S’pore firms top investors in property Down Under

Business Times: Mon, Sep 05
(SINGAPORE) Singaporean companies have become the largest group of foreign property investors in Australia, new data shows. Figures compiled by CB Richard Ellis (CBRE) for BT show that in the first half of 2011, Singapore-based purchasers accounted…

(SINGAPORE) Singaporean companies have become the largest group of foreign property investors in Australia, new data shows.

Figures compiled by CB Richard Ellis (CBRE) for BT show that in the first half of 2011, Singapore-based purchasers accounted for 19 per cent of all commercial and industrial property investment deals in Australia by value – or 51 per cent of all foreign property investments by value.

In 2010, in comparison, Singaporean investors accounted for just 4 per cent of all purchases in Australia, or 21 per cent of all foreign purchases.

Malaysian investors were the largest single bloc of investors last year; they represented 5 per cent of all purchases. Singaporean investors came in second.

In terms of total quantum, Singaporean investors have sunk more than A$1.1 billion (S$1.4 billion) into Australian property investments in H1 2011, compared to around A$440 million over the whole of 2010.

The figure for H1 2011 was boosted by a few large deals. In June, for example, the Government of Singapore Investment Corporation (GIC) and Australand Property Group formed a logistics joint venture and said they will initially invest in a portfolio of eight prime industrial assets in Australia. These assets have a total value on completion of A$220 million.

Deals continued in the second half of the year. K-Reit Asia in July also said it will buy a 50 per cent interest in an office building in Sydney’s central business district for between A$154 million and A$170 million.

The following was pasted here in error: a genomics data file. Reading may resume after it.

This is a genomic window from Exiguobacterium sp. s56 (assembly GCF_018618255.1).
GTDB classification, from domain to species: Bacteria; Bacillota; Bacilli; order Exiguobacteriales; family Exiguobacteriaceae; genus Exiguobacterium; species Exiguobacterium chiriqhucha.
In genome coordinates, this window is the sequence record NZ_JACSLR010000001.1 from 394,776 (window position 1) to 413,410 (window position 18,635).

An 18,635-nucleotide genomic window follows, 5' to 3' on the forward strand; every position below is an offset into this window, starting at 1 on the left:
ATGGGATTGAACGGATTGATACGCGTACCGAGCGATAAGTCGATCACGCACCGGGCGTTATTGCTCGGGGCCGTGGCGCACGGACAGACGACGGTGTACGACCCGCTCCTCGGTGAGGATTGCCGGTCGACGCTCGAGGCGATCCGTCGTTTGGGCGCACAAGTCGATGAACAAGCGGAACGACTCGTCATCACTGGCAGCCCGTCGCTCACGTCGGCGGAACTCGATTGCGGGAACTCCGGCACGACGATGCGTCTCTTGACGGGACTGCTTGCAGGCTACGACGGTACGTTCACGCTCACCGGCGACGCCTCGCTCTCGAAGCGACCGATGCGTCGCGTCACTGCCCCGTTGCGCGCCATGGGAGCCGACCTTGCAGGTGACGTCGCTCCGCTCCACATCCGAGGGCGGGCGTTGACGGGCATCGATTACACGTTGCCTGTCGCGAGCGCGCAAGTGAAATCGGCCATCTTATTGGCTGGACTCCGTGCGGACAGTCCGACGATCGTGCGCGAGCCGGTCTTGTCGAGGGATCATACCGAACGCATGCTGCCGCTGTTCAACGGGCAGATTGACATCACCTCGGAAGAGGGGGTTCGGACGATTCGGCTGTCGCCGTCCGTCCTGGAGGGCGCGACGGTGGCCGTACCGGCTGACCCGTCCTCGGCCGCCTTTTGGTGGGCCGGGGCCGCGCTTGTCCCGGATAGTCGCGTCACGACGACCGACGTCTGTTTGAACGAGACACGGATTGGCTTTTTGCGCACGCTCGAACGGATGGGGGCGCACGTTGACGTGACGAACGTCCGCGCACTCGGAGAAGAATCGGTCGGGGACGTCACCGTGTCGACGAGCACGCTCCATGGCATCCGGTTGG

Analysts said that more Singapore-based investors could be looking at Australia properties due to their attractive valuations.

‘Other markets in Asia have reached the top of the cycle; Singapore and Hong Kong, for example, are pretty expensive at the moment,’ said Neil Brookes, CBRE’s Sydney-based director for international investments.

By contrast, office and industrial properties in Australia are still trading at discounts of about 20 per cent off their 2007 peak capital values, he said.

This means that yields are high. According to Mr Brookes, prime Grade A office space in Sydney and Melbourne now offers investors yields of around 7 per cent per annum.

David Green-Morgan, DTZ’s head of Australia research, said that despite the high Australian dollar and weak first-quarter GDP performance, Australia still remains a favoured location for regional and global fund managers.

‘The amount of money targeting Australia has increased over the last 12 months as many European and American funds look to increase their exposure to the Asia-Pacific region,’ Mr Green-Morgan said. ‘The landscape within the region is also changing as sovereign wealth funds and large pension funds look to increase their exposure to property.’

DTZ’s data shows that in Q2 2011, overseas investors accounted for 35 per cent of all activity – well above the three-year quarterly average of 23 per cent.
Source: Business Times © Singapore Press Holdings Ltd.

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